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So far mast cells (MC) for their role in allergy have been considered “monotasking cells”. However, in the last years increasing evidence points out at the MC to participate in a variety of different immune responses. MC modulate the recruitment of immune cells to inflammation sites and control immune responses by the release of a wide variety of mediators. While new evidence supports the role of MC in the control of bacterial infections, the involvement of these cells in antiviral immune responses is still poorly investigated.
Goal of this project was to investigate the response of mast cells to viral infection by analyzing the gene expression profile induced in these cells upon Newcastle disease virus (NDV), used here as a model for viral infection. Additionally, gene expression analysis showed that the gene rtp4, which codes for the protein receptor transporter protein 4, was the second most upregulated gene. Therefore the second aim of this work was to study the regulation and cellular localization of RTP4 as well as its functional contribution in antiviral immune responses.
Gene expression analysis revealed that BMMC upregulate a wide variety of antiviral genes, as a consequence of the engagement of NDV to PRRs which can be classified as follow: (1.) immediate genes that enable MC to sense viral particles and to activate signaling pathways; (2.) effector genes that regulate and amplify the response and are responsible for the induction of type I interferons (IFN); and (3.) interferon stimulated genes that code for proteins that directly control viral replication, leading to the resolution of the infection.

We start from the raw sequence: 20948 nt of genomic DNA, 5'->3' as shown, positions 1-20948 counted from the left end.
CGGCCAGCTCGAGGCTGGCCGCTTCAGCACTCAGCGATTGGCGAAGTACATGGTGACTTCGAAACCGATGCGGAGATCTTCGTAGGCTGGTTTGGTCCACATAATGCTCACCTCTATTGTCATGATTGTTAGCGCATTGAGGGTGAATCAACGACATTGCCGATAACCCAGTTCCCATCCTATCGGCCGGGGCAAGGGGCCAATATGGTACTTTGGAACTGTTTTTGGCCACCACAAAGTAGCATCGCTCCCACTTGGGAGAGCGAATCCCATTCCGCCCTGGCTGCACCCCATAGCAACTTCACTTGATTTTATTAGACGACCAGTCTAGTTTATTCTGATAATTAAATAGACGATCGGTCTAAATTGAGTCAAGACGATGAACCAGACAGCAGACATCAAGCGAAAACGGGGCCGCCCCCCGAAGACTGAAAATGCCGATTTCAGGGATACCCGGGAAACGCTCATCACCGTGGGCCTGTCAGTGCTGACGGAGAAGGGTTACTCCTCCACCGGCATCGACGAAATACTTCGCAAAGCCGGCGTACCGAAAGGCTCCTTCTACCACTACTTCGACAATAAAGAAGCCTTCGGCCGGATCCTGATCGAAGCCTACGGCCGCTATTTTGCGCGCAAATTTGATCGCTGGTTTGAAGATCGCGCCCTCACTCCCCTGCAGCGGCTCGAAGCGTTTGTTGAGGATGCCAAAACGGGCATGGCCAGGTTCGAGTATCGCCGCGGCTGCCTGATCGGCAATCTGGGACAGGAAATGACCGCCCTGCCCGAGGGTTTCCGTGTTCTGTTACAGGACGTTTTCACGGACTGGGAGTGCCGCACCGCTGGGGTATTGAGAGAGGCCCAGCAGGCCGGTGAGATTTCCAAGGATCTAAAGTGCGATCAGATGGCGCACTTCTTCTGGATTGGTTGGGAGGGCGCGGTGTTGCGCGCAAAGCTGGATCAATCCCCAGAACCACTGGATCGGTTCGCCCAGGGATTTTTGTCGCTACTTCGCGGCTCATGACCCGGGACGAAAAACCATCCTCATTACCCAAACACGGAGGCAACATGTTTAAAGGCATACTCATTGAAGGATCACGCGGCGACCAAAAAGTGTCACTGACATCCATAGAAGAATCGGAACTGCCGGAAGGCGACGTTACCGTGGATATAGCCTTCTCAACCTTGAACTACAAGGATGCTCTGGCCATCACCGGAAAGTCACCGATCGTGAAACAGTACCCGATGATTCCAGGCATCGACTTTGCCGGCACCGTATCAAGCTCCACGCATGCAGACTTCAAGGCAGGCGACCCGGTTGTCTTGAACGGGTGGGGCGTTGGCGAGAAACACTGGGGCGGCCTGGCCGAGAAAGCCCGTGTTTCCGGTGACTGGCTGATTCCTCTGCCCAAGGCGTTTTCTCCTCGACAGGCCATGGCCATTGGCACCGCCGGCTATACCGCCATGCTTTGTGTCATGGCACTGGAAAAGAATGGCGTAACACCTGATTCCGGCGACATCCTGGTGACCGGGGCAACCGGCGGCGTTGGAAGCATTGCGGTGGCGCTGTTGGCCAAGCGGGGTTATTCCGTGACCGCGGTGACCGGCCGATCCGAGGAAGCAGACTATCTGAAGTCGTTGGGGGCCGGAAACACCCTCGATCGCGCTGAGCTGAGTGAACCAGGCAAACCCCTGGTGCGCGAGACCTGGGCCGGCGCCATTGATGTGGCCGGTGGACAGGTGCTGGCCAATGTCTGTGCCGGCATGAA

Expression of rtp4 was shown to be partially dependent on TLR2, TLR3, TLR4, TLR7 and TLR9 as well as the adaptor proteins MyD88 and TRIF. However, type I IFN receptor deficiency, correlates with the lack of rtp4 expression, indicating that type I interferons are responsible for its induction. Additionally, induction of rtp4 in BMMC was triggered by
NDV and influenza A virus (IAV) infection. Fractionation and confocal experiments localized RTP4 in the plasma membranes and in endoplasmic reticulum, early endosomes and lipid bodies, respectively. To investigate the functions of RTP4, knock-out mice were generated. rtp4-/- mice showed no obvious phenotypic abnormalities. Furthermore, gene expression analysis showed that rtp4-/- bone marrow derived MC (BMMC) express a comparable gene pattern to WT BMMC in response to NDV infection. Additionally, functional features of BMMC such as degranulation and cytokine production were similar to their counterpart WT BMMC. This work shows that virally infected MC develop an antiviral program to which the membrane-associated and IFN-induced RTP4 protein belongs.